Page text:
“You can see these dogs are not vicious,” said Candi Harlan, eager to convince.
As she spoke, Sinbad, a 133-pound blend of tundra wolf and Siberian husky, calmly took in the attentions of Jared Victor, 4. The animal acted meekly enough, wagging his tail and howling in symphony with fellow hybrids Shadow, Akita and Stasha, his mate.
“Look at this,” said Harlan. “He’s a big baby.”
The Harlans and fellow hybrid owner Judy Luck particularly want to sway Sprague city officials who recently passed an ordinance raising dog license fees for “potentially dangerous dogs,” including wolf hybrids. The hybrid owners would like the city to repeal the new fees and a requirement that they carry at least $50,000 in insurance for injuries a dog might inflict.
But Luck and Harlan are going up against more than the fears of a few officials in this town southwest of Spokane. Dog and wolf experts are about as unanimous as any group of experts can get: Wolf hybrids as pets are a bad idea.
While they may be adorable at first, wait until they reach maturity. Then, experts say, the animals’ instincts to dominate and pursue prey take over. Training and selective breeding cease to work.
“Dogs are predictable,” said Terry Ryan of Pullman, who has taught dog obedience classes around the world. “Wolves are predictable. Hybrids are not.”
The popularity of wolf hybrids, also known as wolf-dogs, has shot up in the past decade or so. There are 300,000 to 400,000 in the United States.
For some owners, the animals evoke a macho image or an image of the wild. Others simply find them overwhelmingly endearing.
“We didn’t get him because of what he is,” Candi Harlan said of Sinbad. “We got him because of who he is.”
“If you treat them with a lot of love, you are never going to know a more true love in this world,” said Nancy Taylor of Cocolalla, Idaho, who owns a wolf products gift shop and once presided over the Inland Empire Wolf Association.
Taylor insists the animals can make good pets if they aren’t bred from aggressive dog breeds and if they get plenty of securely fenced running room, the right food and lots of loving attention.
She estimates about one in four hybrid owners is capable of providing the right home for a hybrid.
Indeed, as the dogs reach ma turity, many owners find they cannot handle their pets’ assertiveness.
The Wolf Haven International sanctuary in Thurston County, Wash., fields three to five calls a day from hybrid owners who can’t control their pets, said Tom McMahon. The sanctuary turns the callers away.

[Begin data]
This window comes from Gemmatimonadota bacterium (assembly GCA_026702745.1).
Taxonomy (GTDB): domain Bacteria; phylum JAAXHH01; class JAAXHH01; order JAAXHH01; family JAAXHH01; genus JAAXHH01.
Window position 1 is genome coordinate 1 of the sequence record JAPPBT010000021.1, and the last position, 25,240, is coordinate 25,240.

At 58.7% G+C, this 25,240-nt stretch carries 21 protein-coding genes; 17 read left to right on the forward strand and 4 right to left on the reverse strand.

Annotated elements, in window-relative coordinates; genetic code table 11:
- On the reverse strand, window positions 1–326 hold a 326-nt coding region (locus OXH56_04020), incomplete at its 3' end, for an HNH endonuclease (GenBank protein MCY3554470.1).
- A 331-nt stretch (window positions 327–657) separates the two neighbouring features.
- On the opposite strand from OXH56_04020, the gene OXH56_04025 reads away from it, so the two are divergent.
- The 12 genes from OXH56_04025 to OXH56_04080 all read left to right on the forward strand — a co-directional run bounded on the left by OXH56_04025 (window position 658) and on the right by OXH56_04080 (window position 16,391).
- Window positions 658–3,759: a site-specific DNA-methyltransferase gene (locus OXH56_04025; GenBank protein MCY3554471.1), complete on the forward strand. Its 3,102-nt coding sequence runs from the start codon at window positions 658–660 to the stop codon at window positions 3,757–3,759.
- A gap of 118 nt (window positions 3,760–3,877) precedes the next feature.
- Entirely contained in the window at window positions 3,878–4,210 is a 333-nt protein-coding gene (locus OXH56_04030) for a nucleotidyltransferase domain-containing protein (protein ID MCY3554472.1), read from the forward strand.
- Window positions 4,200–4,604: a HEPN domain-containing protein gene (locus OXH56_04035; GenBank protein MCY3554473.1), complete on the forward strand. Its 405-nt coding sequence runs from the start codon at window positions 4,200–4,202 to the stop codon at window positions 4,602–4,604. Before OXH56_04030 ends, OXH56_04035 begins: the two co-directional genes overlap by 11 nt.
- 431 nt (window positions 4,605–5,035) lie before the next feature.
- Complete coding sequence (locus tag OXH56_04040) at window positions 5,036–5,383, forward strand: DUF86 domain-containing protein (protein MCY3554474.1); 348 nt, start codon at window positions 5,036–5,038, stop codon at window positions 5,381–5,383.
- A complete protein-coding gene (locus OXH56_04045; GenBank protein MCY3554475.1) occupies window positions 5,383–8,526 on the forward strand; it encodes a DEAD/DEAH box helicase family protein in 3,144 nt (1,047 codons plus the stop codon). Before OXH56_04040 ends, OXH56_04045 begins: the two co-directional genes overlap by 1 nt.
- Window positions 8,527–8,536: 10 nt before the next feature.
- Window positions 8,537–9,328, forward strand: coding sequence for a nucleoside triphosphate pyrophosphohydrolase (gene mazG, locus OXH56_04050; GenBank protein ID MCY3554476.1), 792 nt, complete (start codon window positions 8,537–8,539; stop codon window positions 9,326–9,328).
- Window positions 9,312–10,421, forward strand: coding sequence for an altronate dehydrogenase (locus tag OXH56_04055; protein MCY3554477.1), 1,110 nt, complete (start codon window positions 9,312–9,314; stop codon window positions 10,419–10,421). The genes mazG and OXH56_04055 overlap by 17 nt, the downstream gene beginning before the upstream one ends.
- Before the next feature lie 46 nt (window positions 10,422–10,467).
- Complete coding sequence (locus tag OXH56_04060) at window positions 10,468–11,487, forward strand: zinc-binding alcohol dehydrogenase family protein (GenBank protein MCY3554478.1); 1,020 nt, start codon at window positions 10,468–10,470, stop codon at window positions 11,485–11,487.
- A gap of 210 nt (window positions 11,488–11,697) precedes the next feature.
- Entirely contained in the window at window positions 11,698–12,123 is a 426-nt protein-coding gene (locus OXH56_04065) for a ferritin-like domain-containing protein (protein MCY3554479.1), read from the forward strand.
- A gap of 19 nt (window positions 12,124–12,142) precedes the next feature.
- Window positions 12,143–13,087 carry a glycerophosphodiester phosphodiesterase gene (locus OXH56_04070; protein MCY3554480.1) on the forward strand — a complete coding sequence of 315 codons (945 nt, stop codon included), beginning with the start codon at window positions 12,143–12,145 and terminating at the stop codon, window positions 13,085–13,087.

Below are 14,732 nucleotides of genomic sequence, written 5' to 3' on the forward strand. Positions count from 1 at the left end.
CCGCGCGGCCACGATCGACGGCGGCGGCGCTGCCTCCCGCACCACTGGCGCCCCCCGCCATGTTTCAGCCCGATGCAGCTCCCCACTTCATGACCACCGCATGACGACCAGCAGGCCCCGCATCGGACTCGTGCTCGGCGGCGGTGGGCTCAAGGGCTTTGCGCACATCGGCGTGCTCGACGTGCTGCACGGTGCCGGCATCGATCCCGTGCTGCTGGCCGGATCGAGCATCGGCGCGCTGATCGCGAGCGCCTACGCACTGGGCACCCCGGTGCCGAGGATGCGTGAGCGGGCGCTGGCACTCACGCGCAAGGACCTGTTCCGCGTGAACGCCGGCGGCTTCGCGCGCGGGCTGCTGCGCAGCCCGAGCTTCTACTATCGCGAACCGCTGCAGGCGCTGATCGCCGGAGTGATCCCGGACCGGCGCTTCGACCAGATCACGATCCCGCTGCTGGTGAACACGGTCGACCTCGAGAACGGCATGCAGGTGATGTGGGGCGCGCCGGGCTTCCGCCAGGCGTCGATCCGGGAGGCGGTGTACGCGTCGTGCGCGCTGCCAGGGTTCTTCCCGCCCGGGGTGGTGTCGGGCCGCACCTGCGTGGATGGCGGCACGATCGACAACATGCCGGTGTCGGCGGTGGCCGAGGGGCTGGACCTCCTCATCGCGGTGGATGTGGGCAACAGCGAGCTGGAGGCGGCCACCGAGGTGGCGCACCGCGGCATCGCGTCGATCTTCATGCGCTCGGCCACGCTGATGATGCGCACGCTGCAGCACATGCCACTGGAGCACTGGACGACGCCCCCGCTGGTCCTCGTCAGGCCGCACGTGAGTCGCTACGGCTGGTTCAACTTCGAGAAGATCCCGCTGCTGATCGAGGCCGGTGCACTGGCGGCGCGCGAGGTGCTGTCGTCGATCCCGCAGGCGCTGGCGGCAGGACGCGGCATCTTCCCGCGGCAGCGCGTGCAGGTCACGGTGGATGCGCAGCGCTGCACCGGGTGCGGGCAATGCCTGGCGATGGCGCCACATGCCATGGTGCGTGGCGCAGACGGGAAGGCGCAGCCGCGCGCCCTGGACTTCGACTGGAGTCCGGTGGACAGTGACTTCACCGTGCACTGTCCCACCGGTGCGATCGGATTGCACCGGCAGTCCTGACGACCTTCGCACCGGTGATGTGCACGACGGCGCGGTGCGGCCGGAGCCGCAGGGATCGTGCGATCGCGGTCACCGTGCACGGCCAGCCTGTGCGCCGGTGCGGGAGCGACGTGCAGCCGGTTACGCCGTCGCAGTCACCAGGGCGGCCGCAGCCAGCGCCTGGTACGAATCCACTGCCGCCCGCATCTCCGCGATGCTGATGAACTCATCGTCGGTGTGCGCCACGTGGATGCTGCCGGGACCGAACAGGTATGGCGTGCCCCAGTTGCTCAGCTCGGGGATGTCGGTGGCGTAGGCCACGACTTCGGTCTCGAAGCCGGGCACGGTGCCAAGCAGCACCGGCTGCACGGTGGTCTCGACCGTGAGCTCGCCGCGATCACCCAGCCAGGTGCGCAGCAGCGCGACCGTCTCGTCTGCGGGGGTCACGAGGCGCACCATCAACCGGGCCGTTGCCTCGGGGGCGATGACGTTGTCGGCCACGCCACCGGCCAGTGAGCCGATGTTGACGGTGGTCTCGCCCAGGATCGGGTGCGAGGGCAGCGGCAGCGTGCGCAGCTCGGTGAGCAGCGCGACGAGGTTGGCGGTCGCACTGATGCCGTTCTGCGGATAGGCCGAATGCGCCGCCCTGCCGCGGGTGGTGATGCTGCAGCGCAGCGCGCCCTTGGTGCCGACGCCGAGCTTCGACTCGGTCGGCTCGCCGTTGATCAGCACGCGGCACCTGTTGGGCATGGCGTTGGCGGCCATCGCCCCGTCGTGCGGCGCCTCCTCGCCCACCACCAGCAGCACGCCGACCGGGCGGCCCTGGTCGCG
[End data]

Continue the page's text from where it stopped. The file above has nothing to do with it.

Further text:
“Most of the animals end up being destroyed,” McMahon said.
The Kootenai County Humane Society has killed about 20 hybrids in the last three years, said Lynn Brown, educational supervisor.
Sometimes people - usually children - die first.
Monty Sloan of Indiana’s Wolf Park has documented 11 hybrid-related deaths in the United States since 1981. The average victim is 3 years old.
A 2-year-old in East Orange, N.J., was killed and partially consumed by the family’s hybrid while sleeping in his crib. A 4-week-old infant in Anchorage, Alaska, was killed when the boy’s mother held him out to a hybrid, only to watch the animal grab the child’s head.
One of the most well-known attacks was in 1988 when the Florida Panhandle Animal Welfare Society named a wolf hybrid its “Pet of the Week.” It killed a 4-year-old neighbor two hours after arriving at its adoptive home.
Wolf-dogs have acquired a local reputation as well.
In 1994, a Greenacres man voluntarily let Spokane County destroy six wolf hybrids after three of them killed a neighbor’s terrier.
The same year, a 6-year-old Rathdrum, Idaho, boy had to have his scalp sewn up and part of an ear reattached after he had been attacked by a wolf-husky mix.
Regulations of the animals vary widely. Ten states have outlawed them. The city and county of Spokane have no rules governing them, nor does Kootenai County. The city of Coeur d’Alene requires the animals be fenced in.
And while most communities require that dogs be vaccinated for rabies, no vaccine has been approved for use on hybrids.
Concerns about rabies and the animals’ unpredictable nature led the Sprague City Council to adopt its ordinance last September.
“We’re not going to wait to see what they do,” said Dick Whipple, a council member. “We’re going to take care of them right now.”
But Judy Luck and Candi Harlan - Sprague’s only hybrid owners - insist they are being singled out because of a lot of bad press and the Little Red Riding Hood myth about the big bad wolf.
“If the dog is smart enough to dress like Grandma,” quipped Bobby Harlan, Candi’s husband, “he deserves to be left alone.”
, DataTimes ILLUSTRATION: Color photo
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